In terms of the United States, I think some of the same themes play there as well. New things are always coming out and the amount of entrepreneurship, the science behind it, and what is being created is just mind-boggling; you can’t keep up with technology these days.
How much of a role does currency strength play in Retirement GPS portfolio of investments?
Currency is really important and the reasons are twofold. Firstly, since the Korean War, the US Dollar has been declining against most of the rest of the world’s currencies. Again, nothing to do with the United States, but rather the rest of the world’s currencies have caught up with them economically in many ways. Where once the Russian Ruble was joked about, today it is fine currency. People used to joke about the Shekel and look at the Shekel now. So you see that the rest of the world has done quite well and, as such, their currencies have done quite well. So I think it’s very important for most investors, just economically as another way to profit, to have a significant amount of non-US Dollar exposure.
For someone who lives in Israel it is doubly important because you’re living in Shekels, so your investments will be in a foreign currency, but you’re pulling that money out in Shekels. So you need to be sure that you are hedged against the continued strength of the Shekel, which is something investors don’t pay nearly enough attention to. I had a prospect come meet me a few years ago, they were making Aliyah and they had saved a million dollars. They said, we don’t want to work and maybe we will tutor or teach English in Jerusalem. That was their plan. Not a particularly great Aliyah plan. Anyway, they wanted to live off the one million dollars, but they wanted to also travel and go back home to see the kids often, so they were going to spend a lot of money. They came when the Shekel was around 4 to the Dollar, or 4 million Shekels. Well, it wasn’t long before the value of their portfolio was right around just about 3.2 million shekels, so they lost 20% of the value of their money and that was huge for them. They couldn’t make any of the plans they wanted to as they had, in essence, lost 20% of their net worth and they actually moved back to the US. Had they been smarter about things (and followed my advice), they certainly could have hedged that, and the currency volatility wouldn’t have been nearly as much.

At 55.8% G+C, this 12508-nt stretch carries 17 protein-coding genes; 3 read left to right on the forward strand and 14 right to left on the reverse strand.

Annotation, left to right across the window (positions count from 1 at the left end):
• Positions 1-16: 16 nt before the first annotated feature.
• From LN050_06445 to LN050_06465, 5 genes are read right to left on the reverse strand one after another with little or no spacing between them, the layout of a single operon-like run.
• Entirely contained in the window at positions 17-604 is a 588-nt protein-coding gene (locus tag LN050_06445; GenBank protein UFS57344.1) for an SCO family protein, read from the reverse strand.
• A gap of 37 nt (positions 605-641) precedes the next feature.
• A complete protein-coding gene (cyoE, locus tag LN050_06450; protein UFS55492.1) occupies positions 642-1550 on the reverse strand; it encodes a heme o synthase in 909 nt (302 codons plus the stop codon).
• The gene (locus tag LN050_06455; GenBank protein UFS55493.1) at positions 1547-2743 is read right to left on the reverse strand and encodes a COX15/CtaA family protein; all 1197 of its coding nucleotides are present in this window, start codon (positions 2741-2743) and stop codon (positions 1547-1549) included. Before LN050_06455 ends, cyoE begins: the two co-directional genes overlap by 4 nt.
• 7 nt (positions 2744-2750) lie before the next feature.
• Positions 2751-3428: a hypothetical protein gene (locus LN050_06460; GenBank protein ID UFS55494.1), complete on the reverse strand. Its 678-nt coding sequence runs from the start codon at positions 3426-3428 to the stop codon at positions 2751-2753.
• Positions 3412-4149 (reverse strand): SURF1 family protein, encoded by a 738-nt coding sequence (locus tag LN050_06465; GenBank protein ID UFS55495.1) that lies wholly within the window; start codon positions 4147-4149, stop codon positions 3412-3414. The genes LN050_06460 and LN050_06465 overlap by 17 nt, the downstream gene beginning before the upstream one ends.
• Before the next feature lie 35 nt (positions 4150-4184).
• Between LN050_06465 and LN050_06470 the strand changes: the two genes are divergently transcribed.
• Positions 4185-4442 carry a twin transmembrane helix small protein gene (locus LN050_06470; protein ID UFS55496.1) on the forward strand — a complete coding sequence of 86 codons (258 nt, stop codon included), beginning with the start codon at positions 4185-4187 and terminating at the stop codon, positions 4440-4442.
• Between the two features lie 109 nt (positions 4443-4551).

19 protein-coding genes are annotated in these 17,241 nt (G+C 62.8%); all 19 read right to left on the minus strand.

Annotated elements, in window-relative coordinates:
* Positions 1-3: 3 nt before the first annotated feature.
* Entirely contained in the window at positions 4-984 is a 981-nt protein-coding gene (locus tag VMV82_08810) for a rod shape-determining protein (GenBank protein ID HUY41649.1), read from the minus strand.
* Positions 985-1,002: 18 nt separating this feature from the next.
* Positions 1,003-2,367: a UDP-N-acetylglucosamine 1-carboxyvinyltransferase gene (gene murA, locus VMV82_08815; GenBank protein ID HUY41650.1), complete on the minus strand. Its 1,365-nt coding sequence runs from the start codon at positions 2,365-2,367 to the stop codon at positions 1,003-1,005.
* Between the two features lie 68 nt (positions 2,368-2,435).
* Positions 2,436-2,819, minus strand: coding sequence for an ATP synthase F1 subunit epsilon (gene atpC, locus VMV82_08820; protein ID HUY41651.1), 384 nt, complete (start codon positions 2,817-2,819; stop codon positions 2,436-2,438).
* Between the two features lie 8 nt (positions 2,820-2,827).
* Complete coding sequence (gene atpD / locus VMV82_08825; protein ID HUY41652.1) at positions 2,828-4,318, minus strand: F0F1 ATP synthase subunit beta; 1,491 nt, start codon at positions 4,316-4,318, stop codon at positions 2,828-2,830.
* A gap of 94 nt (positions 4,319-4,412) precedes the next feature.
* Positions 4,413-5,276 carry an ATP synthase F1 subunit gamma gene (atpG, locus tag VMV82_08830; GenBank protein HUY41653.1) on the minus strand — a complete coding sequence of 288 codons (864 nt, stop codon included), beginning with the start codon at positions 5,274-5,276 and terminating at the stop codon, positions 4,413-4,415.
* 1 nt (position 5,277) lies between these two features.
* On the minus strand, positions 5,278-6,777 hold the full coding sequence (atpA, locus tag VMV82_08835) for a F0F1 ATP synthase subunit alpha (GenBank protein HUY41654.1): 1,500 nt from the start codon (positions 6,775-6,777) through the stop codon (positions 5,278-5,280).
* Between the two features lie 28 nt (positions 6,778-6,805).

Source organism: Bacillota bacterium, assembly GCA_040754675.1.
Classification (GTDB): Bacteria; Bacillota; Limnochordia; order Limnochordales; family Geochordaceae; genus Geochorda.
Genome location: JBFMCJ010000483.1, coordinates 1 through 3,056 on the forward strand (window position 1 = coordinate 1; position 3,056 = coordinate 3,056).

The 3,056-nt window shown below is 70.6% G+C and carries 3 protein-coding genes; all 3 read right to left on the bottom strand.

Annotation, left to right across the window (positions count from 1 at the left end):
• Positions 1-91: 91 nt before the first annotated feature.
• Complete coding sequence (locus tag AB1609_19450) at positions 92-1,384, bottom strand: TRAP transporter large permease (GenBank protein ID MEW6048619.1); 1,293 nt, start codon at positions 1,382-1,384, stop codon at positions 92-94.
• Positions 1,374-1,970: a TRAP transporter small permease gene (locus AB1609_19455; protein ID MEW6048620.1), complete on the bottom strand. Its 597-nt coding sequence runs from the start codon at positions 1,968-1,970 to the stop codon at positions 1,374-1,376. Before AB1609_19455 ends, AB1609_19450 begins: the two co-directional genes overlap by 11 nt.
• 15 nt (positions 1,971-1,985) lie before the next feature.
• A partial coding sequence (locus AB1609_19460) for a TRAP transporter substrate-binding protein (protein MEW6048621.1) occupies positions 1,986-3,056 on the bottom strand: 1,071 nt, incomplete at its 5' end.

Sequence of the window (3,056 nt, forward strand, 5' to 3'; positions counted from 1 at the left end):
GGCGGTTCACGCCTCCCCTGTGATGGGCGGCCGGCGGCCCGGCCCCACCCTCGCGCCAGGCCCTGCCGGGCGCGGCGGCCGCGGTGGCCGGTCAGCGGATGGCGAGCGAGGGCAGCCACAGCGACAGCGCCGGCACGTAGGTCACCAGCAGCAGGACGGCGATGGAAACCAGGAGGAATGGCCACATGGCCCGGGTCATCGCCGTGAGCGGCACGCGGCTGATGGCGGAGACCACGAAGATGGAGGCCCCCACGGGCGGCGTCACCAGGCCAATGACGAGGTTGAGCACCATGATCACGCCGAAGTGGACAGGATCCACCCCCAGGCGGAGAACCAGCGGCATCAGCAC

What are the safest and riskiest investments people can choose to invest in right now?
Well, the safest investments are always deposits and bonds. Of course, you won’t make anything on them because the interest rate on them is basically 0. In financial investments, the most aggressive investment you can make is a stock. To me, all stock is the same, it is all aggressive. We’ve all learned, based on the couple of market meltdowns in the past years, that a stock can lose 70% of its value like a champ. There’s nothing about a stock that says it can’t also take it on the chin. That is an important message to get to investors; any stock can get creamed and there is no such thing as “safe stocks.”
How do you tie together all the various investment choices with the income you want for retirement?
First you have to look at the individual retiree and see how much income he needs to generate in his portfolio. If it’s a number that’s reasonable, he should go ahead and do it; whether it’s using bonds, dividend stocks, non-US Dollar bonds, international stocks (which tend to pay much higher dividends than US stock). When you can create that kind of portfolio then just do it.
There are some times though, when the needs of the retiree are just more than the amount of funds that are available. In such cases you sometimes have to draw down principle rather quickly. But, generally, you use what’s out there, be smart about it, and you can create the income that most people need to live on for retirement.